Controlling people can be difficult, to say the least. While at times they don’t realize they’re driving others away with their manipulative tactics, their actions are often deliberate in their efforts to sabotage. Once we recognize their specific traits, we can often develop a strategy to respond to them with effectiveness, and free ourselves from their controlling ways.
Below are several characteristics experts cite in describing controlling people. If someone in your life exhibits any of the following behaviors, he or she could be attempting to control you.
- expect you to alter your views, plans, or personality to fit theirs.
- are unhappy and try to improve their situation by controlling others.
- will try to cause problems between you and your family or friends.
- are stingy with compliments.
- have temper outbursts.
- will blame you for everything—nothing is ever their fault.
- psychologically induce their own physical pain if they think they’re losing control.
- criticize or demean others as a way of building themselves up and keeping control.
- must always “win” and get their own way.
- expect to be “the boss” and be obeyed. They give orders and make demands.
- give false information and present a false self.
- frustrate the efforts of others and undermine their plans.
- hurt others to prove they have the power to do so.
- use tactics of aggression and intimidation
Liz Ryan listed “The Five Habits of Controlling People” in her January 1, 2016 article for Forbes as follows: 1) They know what your problem is before you tell them; 2) They can’t understand why anyone sees things differently than they do; 3) They get angry when you don’t follow their advice; 4) They have personal rules they expect you to follow; and 5) They don’t see themselves as controlling.
My own assessment is that if someone is continually putting you in a one-down position—leveraging themselves to a pedestal from which they can look down upon you—that person is manipulative and controlling. These individuals also frequently display narcissistic traits, including a need for admiration and lack of empathy.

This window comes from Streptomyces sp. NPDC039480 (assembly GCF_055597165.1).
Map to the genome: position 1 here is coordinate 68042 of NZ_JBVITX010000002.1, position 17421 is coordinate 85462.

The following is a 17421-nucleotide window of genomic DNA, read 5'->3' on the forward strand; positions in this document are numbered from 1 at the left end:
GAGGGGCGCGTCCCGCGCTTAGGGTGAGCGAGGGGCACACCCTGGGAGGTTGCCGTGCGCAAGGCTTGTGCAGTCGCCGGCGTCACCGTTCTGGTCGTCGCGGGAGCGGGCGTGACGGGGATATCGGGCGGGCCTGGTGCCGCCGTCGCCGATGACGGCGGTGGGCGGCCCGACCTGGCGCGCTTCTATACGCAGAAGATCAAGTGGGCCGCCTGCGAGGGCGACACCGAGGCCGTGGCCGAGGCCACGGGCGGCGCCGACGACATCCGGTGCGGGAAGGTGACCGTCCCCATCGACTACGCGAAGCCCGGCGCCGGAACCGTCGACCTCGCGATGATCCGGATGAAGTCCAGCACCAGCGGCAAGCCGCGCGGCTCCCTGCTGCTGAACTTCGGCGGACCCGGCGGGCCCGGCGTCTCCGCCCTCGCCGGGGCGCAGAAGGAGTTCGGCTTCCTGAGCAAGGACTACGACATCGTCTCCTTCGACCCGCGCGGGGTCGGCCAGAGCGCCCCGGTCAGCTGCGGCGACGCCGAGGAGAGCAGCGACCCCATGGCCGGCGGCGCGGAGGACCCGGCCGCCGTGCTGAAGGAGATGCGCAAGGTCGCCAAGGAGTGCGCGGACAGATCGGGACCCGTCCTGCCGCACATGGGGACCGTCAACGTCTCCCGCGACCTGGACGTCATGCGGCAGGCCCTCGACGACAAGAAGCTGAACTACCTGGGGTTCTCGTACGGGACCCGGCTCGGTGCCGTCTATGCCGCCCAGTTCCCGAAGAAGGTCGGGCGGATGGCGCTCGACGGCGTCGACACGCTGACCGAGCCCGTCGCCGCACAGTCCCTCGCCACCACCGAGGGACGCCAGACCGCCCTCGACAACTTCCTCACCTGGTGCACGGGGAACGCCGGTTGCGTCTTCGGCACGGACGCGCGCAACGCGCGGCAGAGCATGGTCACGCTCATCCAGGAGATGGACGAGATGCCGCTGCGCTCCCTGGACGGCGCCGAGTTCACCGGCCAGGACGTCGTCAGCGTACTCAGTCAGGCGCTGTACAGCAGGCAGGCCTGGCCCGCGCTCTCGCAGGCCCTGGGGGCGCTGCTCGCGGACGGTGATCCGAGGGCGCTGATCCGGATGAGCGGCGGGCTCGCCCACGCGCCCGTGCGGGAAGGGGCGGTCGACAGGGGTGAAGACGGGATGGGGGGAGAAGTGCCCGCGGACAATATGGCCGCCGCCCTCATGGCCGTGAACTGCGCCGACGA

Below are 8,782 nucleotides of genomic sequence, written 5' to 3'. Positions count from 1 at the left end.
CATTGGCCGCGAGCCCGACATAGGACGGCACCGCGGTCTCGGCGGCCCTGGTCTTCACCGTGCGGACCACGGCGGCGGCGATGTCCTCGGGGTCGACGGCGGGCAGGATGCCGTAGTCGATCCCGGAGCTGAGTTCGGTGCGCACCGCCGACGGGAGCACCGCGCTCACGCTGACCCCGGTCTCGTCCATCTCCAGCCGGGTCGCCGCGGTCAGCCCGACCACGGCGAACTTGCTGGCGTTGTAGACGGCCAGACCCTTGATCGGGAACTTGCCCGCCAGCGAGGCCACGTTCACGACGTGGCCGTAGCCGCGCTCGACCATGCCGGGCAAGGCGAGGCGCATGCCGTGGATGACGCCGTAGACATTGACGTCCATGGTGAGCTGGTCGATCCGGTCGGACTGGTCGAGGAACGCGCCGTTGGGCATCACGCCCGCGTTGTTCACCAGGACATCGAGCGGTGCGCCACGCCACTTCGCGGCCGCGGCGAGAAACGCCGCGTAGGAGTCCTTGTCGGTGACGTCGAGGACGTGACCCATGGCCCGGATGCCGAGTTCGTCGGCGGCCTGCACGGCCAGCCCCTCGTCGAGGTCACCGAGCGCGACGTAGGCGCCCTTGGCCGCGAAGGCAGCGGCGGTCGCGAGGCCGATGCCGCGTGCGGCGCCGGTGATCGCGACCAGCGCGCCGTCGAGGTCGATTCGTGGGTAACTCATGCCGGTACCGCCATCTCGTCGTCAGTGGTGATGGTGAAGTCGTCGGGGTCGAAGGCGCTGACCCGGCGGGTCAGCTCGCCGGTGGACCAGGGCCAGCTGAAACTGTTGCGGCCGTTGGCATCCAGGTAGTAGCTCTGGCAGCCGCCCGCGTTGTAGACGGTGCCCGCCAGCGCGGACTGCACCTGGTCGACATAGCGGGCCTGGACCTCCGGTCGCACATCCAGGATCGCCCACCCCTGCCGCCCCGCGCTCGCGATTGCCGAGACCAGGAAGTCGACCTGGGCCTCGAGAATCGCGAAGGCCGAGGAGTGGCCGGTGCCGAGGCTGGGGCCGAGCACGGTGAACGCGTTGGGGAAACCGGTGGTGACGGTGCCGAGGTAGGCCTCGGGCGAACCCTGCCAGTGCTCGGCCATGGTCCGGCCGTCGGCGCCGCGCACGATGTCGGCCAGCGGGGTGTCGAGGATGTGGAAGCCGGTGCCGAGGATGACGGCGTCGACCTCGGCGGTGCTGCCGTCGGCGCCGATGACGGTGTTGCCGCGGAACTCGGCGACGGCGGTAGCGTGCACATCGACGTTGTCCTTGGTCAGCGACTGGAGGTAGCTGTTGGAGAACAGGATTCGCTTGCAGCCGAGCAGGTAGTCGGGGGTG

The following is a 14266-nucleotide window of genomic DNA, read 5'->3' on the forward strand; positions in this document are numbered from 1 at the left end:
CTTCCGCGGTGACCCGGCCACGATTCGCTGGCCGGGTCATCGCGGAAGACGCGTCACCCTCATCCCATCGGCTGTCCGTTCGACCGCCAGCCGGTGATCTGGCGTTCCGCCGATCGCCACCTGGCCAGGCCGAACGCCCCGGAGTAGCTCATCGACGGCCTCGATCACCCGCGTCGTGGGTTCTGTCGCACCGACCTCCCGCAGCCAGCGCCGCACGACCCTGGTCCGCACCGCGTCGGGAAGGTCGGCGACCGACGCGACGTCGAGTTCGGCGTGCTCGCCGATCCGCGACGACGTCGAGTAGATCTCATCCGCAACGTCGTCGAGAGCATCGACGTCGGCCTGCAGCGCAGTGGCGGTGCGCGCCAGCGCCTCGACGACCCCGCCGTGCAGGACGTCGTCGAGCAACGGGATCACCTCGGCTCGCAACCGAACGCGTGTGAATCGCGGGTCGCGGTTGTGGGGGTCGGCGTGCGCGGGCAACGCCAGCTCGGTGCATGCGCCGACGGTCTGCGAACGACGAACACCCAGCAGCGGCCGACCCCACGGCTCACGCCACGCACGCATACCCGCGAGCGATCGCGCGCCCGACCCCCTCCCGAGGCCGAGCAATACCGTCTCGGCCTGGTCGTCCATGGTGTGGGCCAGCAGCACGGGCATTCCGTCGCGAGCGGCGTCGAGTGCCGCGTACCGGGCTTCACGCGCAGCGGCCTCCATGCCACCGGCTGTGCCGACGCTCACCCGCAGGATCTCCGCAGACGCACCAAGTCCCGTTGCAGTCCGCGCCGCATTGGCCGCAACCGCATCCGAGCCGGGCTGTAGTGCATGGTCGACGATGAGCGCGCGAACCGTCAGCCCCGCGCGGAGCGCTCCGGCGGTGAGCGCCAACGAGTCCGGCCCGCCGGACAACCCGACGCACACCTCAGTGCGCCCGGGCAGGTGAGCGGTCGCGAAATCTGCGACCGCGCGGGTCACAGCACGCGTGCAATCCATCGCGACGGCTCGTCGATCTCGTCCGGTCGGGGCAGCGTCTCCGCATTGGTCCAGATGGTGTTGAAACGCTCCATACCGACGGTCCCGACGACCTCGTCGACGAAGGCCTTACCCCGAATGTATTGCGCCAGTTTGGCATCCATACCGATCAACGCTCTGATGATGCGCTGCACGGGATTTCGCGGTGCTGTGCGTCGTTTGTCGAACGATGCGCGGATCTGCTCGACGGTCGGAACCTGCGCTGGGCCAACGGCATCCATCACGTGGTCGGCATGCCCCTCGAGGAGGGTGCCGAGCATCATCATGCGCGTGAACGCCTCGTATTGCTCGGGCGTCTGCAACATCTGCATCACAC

If someone is opinionated, it doesn’t mean that person is controlling, as long as he or she is willing to accept your differences. So try to be judicious in reaching fair assessment. But most of all, you need to be fair with yourself. If someone is making you feel miserable, because you never seem to meet their expectations, but you always seem to satisfy their insatiable need to best you, while you’re trying your best to be polite and accommodating, a controlling person is most likely using their tactics to manipulate you. If their behavior gets to the point that it’s causing you undue stress—and perhaps you no longer like or respect this person—it’s time to do something about it.
Keep in mind you only want to manage your own response, and liberate yourself from his or her aggressive ways. It’s futile for you to try to change his or her behavior, which —although you may not want to believe it—can be based on cruel intentions.
I’ll share some excellent strategies for dealing with controlling people tomorrow in my next blog. When you’re aware of the effective ways to respond to others’ efforts at control, the stress and discomfort of being in their presence can virtually disappear. And if that doesn’t happen, you have the freedom to disappear as well. We all have a right to our wellbeing and dignity.
Mary Kathryn “M.K.” Jones
Founder of Women Who Walk the Talk™